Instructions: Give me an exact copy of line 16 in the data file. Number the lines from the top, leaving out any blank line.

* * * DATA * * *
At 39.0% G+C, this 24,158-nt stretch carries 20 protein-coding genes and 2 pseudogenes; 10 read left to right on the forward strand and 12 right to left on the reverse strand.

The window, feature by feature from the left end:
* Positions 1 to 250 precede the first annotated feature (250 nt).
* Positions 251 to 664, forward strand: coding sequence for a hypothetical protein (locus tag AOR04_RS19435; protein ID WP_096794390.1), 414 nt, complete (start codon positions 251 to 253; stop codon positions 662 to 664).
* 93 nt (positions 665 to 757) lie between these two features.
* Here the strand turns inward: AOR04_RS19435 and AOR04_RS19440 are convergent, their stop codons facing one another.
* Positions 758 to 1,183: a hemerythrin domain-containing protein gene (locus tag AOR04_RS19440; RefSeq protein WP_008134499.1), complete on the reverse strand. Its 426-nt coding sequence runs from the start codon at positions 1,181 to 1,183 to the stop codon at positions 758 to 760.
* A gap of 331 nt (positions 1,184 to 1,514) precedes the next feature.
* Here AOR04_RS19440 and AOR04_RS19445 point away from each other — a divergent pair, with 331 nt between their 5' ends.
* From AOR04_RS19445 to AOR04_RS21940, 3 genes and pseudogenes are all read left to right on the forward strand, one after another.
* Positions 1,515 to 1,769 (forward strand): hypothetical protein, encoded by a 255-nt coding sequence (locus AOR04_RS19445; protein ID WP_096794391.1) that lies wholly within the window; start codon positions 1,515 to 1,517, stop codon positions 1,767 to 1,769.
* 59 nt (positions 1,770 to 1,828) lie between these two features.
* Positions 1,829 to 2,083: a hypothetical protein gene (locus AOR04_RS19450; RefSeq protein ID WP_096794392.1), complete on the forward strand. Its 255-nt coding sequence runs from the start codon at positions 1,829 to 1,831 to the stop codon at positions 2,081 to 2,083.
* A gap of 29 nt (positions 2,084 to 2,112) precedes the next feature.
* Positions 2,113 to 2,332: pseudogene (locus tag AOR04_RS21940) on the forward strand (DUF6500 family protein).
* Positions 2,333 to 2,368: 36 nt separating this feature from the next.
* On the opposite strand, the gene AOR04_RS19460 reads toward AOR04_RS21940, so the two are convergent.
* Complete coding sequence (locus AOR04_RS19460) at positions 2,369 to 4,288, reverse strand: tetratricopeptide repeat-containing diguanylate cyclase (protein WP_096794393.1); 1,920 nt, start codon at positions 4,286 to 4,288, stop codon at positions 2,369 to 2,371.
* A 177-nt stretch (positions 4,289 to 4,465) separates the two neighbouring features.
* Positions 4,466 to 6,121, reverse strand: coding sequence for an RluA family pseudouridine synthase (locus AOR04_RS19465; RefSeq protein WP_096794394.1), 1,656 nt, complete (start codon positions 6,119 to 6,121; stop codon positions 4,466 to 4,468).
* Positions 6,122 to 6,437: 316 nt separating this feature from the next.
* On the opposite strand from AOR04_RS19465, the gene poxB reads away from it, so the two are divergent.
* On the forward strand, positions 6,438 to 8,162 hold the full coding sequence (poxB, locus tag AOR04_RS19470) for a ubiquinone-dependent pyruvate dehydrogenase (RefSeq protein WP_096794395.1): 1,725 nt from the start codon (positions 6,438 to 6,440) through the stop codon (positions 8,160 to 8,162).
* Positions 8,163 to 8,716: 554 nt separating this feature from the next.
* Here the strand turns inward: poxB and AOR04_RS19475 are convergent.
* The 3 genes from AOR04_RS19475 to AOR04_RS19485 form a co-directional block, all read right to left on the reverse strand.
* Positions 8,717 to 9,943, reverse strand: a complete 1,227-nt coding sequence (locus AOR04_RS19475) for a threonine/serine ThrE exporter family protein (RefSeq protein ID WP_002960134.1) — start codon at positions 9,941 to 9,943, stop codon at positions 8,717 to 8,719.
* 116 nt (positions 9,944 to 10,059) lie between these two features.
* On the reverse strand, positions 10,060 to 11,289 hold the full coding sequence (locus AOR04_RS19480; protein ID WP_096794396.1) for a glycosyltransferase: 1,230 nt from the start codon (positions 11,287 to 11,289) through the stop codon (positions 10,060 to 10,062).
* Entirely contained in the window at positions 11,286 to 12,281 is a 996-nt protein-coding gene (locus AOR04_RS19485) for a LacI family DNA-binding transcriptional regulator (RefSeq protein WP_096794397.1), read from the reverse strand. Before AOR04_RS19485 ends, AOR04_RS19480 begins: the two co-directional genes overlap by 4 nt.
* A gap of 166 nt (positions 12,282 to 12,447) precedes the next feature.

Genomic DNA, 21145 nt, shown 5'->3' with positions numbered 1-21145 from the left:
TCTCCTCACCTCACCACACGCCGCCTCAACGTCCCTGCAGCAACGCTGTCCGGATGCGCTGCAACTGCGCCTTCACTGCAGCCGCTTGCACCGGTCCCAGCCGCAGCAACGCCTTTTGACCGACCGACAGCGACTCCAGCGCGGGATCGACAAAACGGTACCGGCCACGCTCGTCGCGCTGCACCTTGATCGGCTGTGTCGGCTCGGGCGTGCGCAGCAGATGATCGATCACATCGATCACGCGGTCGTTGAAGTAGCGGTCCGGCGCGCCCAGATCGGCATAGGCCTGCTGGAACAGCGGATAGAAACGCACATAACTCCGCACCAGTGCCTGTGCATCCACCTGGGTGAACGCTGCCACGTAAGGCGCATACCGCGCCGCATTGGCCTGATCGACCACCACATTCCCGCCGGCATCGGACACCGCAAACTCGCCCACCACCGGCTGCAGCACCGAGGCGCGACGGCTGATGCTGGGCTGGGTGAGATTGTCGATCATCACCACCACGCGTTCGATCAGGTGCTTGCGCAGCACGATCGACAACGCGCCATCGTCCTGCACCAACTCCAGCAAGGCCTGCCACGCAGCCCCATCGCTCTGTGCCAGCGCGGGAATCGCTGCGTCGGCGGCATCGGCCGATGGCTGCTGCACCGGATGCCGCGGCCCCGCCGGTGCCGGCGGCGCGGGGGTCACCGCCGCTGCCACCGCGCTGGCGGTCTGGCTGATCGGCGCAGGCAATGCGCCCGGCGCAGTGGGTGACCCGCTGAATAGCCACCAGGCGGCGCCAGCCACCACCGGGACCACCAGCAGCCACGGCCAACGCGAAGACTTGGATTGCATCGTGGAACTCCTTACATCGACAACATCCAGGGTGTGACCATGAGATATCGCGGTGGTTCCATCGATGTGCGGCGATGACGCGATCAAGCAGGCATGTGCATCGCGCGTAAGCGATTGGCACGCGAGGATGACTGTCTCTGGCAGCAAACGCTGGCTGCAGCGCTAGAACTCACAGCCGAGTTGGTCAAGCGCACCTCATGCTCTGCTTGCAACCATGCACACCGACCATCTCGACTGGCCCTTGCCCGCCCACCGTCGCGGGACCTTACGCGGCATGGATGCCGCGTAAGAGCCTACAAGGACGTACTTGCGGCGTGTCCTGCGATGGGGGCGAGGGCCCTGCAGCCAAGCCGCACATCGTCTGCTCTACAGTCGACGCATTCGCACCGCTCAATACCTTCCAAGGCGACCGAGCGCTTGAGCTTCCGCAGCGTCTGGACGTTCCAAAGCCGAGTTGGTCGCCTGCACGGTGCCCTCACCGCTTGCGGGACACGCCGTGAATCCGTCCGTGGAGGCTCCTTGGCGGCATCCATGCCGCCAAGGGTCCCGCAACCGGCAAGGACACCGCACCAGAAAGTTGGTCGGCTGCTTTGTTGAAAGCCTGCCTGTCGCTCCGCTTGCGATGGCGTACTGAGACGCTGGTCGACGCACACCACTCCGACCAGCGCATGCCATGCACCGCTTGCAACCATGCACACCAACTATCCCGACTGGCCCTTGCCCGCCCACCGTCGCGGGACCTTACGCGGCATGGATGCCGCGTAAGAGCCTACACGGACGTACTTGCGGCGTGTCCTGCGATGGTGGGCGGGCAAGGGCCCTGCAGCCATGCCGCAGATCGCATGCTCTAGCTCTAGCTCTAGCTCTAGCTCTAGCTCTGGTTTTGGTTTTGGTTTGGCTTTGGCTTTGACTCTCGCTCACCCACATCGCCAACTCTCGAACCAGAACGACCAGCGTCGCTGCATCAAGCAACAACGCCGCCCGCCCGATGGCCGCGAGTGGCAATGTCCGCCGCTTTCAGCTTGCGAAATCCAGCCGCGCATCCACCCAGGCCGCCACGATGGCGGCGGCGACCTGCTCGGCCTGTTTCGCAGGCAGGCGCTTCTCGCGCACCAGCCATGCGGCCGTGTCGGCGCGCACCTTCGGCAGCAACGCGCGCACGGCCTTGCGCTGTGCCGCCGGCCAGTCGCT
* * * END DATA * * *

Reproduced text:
* Positions 2,333 to 2,368: 36 nt separating this feature from the next.